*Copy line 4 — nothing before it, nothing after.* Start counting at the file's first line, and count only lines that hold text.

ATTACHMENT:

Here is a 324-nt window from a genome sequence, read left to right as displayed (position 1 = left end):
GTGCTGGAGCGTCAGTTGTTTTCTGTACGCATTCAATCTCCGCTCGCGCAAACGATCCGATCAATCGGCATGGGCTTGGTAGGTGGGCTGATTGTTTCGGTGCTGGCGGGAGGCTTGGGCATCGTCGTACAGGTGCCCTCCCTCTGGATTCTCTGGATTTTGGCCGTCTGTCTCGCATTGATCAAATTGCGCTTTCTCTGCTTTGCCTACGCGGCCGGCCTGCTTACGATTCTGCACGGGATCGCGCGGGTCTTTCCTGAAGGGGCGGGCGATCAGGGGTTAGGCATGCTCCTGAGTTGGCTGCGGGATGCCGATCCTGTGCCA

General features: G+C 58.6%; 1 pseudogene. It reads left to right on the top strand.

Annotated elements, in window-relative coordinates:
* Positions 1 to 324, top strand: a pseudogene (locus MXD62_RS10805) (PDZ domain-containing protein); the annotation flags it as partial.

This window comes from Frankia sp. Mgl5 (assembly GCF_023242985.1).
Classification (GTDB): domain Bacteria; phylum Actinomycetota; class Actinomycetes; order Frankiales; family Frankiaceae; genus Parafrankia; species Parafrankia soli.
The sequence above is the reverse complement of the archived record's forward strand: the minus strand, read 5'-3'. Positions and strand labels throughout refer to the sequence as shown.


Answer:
Annotated elements, in window-relative coordinates: